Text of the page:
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558 - Nitrogen Management: What Works and Why

Nitrogen management for sugarbeets is a very challenging problem to get just right to maximize profit. Weather patterns have a great impact on soil temperature and moisture content. Soil temperature and moisture affect many nitrogen cycle processes including; mineralization, denitrification, volatilization, and leaching. Many growers have asked whether they should apply nitrogen for beets in the fall or spring. As is often the case in agriculture we return to the frustrating "It Depends" argument. Basically we're saying, tell me what the weather will be tomorrow, next week, next month or next year and we can give you that best management practice that work nearly all the time.

I have heard several growers exclaim that they will never Fall apply Nitrogen again. Although Fall-applied fields often suffered more loss than Spring-applied fields, it is not always the case. Growers that applied late in the Fall when our recommendations would suggest it was safer are more satisfied with their results than those that were early.

For those who cannot recall our NDSU recommendations for Fall nitrogen timing, here they are again.

  1. Do not Fall apply nitrogen on soils that typically flood in the spring, or to soils with sandy loam or coarser textures.
  2. Do not even think about applying anhydrous ammonia until October 1.
  3. After October 1, check the soil temperature measured at 4 inch depth from 6-8 a.m. When it hits 50° F, it is practical to apply anhydrous ammonia (but not urea!)
  4. A week after the date for anhydrous ammonia, growers can start applying banded urea.
  5. 2 weeks after the date for anhydrous ammonia, growers can start broadcast-incorporating urea.

This past season, the date the soil temperature dropped to 50° F was about October 15. That means that banded urea application should not have begun until October 22 and broadcast urea until October 29. I know that a great deal of Fall Nitrogen was applied before these dates. I know that I traveled to Bismarck for a meeting about September 20 and there was a grower applying anhydrous ammonia to a field near Jamestown. I also saw urea applicators in the field about the same time in the Valley. This was a very bad plan.

There is nothing wrong with well-timed Fall nitrogen application in North Dakota. In years of dry weather, it didn't matter when nitrogen was applied. If the last 18 years of wetness is an indication of the beginning of a trend, I think that this Winter and Spring will also be wet and we will be set up for losses for nitrogen that was applied too early. Agronomy does not always mesh with convenience. Although many growers have a "harvest gap" in September after small grain harvest and before soybeans/corn/sunflower, it is not the time to Fall apply nitrogen. P and K can be applied during this time, but not nitrogen. Too many bad things can happen to early applied nitrogen if it is applied too early with too much Fall ahead of it.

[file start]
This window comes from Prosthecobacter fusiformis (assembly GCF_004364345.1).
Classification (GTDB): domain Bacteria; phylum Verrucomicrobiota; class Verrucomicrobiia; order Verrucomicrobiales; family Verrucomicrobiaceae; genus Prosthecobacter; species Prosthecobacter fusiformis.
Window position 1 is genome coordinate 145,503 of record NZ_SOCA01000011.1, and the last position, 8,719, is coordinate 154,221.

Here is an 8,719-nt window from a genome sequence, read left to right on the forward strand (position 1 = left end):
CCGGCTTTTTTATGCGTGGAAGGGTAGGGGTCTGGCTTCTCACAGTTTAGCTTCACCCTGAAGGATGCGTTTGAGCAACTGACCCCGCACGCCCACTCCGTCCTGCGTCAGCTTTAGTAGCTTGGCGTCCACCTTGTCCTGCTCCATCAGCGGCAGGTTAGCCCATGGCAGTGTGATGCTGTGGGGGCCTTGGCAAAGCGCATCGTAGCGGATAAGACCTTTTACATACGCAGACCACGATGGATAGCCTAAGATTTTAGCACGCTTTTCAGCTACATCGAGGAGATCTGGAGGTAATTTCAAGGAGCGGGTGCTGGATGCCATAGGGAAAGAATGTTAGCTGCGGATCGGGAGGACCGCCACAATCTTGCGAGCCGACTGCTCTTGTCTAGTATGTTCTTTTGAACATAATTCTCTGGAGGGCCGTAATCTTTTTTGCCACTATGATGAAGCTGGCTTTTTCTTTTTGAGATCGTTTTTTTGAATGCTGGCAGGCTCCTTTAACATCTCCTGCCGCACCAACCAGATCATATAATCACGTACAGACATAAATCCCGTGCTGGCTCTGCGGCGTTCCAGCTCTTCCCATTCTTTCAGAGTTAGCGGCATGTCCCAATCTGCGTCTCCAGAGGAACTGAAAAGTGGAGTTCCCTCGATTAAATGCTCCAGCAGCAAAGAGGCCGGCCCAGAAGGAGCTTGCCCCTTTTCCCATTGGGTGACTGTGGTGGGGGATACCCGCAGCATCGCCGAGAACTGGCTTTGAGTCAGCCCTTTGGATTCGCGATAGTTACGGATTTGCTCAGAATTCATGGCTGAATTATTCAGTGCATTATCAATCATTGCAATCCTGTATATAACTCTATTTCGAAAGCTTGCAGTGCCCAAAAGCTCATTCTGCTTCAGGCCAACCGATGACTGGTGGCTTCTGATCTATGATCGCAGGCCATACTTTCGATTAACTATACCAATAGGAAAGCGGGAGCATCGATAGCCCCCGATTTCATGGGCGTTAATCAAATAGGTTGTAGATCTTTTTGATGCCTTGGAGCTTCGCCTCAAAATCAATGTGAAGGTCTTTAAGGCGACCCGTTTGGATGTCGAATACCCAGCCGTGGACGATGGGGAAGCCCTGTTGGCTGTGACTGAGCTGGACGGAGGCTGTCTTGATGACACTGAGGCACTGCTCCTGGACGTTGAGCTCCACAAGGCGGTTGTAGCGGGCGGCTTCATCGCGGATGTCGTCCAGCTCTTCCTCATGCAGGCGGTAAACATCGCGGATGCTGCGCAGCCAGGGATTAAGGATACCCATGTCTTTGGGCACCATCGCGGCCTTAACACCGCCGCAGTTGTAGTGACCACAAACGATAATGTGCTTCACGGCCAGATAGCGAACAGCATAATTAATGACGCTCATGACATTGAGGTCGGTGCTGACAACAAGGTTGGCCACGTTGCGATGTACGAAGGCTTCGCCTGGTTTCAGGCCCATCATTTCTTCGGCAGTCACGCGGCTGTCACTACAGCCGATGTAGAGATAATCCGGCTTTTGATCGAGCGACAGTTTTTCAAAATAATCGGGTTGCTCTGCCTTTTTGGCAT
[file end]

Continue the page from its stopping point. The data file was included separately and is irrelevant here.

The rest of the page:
A nitrification inhibitor should be used not to move the date of application earlier, but to protect the N-applied at a safer date from unanticipated losses from early spring wetness. N-Serve™ can be applied with anhydrous ammonia to protect N from losses due to denitrification in the Fall/Spring. Instinct™ is an encapsulated form of nitrapyrin (active ingredient in N-Serve), and the label I have currently lists it as a spring additive with urea or UAN. Check with your Dow-Agro Sciences representative to see if it is labeled for Fall application with urea. In the Spring products with the additive DCD (examples are Super-U™ by Agrotain, Int., or Guardian™ by Conklin) will also slow nitrification. One product that is sold as a nitrification inhibitor, but does not function like one is Nutrisphere™. It is neither a nitrification inhibitor nor a urease inhibitor and should not be used as one.

Don't Forget Zone Nitrogen Management

Variable rate nitrogen management has consistently proven to increase grower revenue per acre year after year. Zone fertility management will also minimize the negative impact of adverse weather. Contact your fertilizer supplier, crop consultant or agriculturist for assistance with precision nitrogen management

Crop Rotation Concern

Sugarbeet yields can be significantly impacted by previous crop in the rotation. Small grains reduce Rhizoctonia risk, edible beans, corn and soybeans increase Rhizoctonia risk.

Drainage for Profit

Take advantage of completed small grain harvest to tackle needed drainage projects on your farm.